Aashish Gadhvi speaks on behalf of three LKL reviewers: Kim Ji-woon’s latest is a disappointment.
Hype can be a film’s best friend or its worst enemy. In the case of some films it has worked (The Blair Witch Project) and in the case of others it has backfired spectacularly (Star Wars Prequels), but the fact is that in the modern age of internet hysteria and film geekdom, hype is something that has to be coped with. So when news hit the world that Kim Ji-woon’s latest film I Saw The Devil (악마를 보았다) has been heavily cut in Korea and been called to be banned, gore fans rubbed their hands in anticipation. So let’s get the obvious question on everyone’s lips out of the way first. Is the film really that violent? Easy answer: yes. The violence is genuinely shocking and horrific and even at times funny. The acts of violence against women in particular are very difficult to watch. But is there anything else to this film, or is it just an excuse to gore up and have a blood-soaked bonanza? The devil it seems may be in the detail.
The stars involved in this film may also have resulted in the hype. Lee Byung-hun plays Kim Soo-hyeon, a detective whose girlfriend is brutally murdered by Jang Kyeong-cheol played by Choi Min-sik, returning from self imposed exile. Now this story line it seems has been done to death (pardon the pun), and anyone clued up on the language of cinema would know that the detective will track down the killer and inflict his own brand of justice. Thankfully the process of looking for and finding the killer all takes place within the first 20 minutes, leaving the path free for Kim Ji-woon to take us down a new route. Or does it? The Chaser featured an identical route with the ‘cat and mouse’ discovering each other early in the film. The main difference with Devil is the way in which this unique brand of ‘justice’ is handed out. Instead of finding the killer and killing him, Soo-hyeon decides to inflict excruciating amounts of pain, then leaves Kyeong-cheol within an inch of his life, and in some cases helping him get better, to start the cycle all over again. Despite the morality of this or even the confusing motives behind it (revenge or enjoyment?) it must be said that this is a genuinely different narrative route that we are taken down and is fairly enjoyable to watch. Some of the scenes in which Soo-hyeon brings the pain received applause from the audience, who clearly enjoyed this ‘justice’. However it was fairly obvious to tell that Soo-hyeon wasn’t going to have it his own way and that the roles would be reversed, and this is where the film fails and falls back into generic traditions which we have all seen before.
The dilemma for a film like this is how can you make something which is so unique that it stands alone in a genre which is so synonymous in the country and industry in which you work? The answer is that you can’t. Every tiny little detail in Devil instantly brings up images of Park Chan-wook’s Vengeance Trilogy or indeed The Chaser. In fact one might even wonder if Kim Ji-woon had just seen The Chaser and decided to remake it apart from a few minor changes. It wouldn’t be too harsh to say that this film, given its director and stars, is a disappointment. The main reason why it is disappointing is because we have seen it all before. Although the violence in this is far more brutal than any of those films, there is very little emotional engagement or desire for the hero to succeed. The title also raises fairly obvious questions, which Kim Ji-woon confirmed in the post film Q & A, of who the real devil is: the cop, the killer or the audience. Indeed there was a sense of excitement and almost enjoyment of the violence, but this probably had more to do with the predictable story and lack of emotional investment: there was little sense that the audience was being addressed with guilty finger-pointing, Michel Haneke style. One of the causes for this problem may have been the very strange performances of the two main actors. Kim Ji-woon described Lee Byung-hun’s performance as ‘cold and calculated’ and Choi Min-sik’s as ‘spontaneous’ and praised their polar opposites. Others might interpret that as ‘boring’ and ‘over the top’. One wonders why these mega-stars chose to get involved in the project. Either way it didn’t help the overall aim which at times was confused to begin with. The other problem with this film is the almost box ticking technique of its ‘Asian extreme’ traits. One can’t help but wonder whether this film was just made to order for an overseas exporter (in which it will no doubt succeed), as well as being remade into a big budget Hollywood film. The ending leaves the audience with an empty feeling, which was intended by the director. The route and reasons for that emptiness however, probably weren’t. I Saw The Devil offers a few thrills and gut spills, but very little beyond that.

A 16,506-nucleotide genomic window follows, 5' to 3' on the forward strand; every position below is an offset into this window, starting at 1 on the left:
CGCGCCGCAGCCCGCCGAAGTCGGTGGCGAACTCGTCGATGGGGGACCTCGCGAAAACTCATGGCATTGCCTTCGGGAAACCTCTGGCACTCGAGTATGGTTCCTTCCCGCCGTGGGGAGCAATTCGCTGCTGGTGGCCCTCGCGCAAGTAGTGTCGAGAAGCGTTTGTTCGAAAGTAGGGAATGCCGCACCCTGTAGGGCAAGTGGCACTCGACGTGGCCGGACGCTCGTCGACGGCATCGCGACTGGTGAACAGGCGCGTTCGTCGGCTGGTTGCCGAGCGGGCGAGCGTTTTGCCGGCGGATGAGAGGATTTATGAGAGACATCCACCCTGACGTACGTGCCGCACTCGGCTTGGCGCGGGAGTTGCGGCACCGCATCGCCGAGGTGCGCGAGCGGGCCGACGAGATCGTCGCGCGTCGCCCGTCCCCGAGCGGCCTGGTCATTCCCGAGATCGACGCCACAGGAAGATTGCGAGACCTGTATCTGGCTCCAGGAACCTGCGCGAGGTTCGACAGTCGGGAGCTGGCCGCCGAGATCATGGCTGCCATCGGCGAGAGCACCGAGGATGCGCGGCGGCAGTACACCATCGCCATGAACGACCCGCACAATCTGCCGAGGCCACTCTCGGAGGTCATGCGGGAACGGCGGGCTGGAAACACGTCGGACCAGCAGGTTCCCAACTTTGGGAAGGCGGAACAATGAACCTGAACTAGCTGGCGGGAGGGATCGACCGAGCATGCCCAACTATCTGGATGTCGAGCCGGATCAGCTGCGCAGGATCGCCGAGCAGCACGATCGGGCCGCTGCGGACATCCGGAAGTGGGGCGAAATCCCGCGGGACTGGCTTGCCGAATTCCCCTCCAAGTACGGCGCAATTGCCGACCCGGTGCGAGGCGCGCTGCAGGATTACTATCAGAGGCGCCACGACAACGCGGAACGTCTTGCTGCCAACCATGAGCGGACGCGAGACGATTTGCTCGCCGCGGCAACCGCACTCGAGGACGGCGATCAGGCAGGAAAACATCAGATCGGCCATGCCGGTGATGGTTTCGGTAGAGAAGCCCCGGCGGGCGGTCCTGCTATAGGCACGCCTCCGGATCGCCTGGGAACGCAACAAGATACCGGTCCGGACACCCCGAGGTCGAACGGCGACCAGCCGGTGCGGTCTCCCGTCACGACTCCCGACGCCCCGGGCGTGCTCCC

Kim Ji-woon’s I Saw the Devil screened at the London Korean Film Festival 2010 on 6 November. The festival continues in London until 14 November.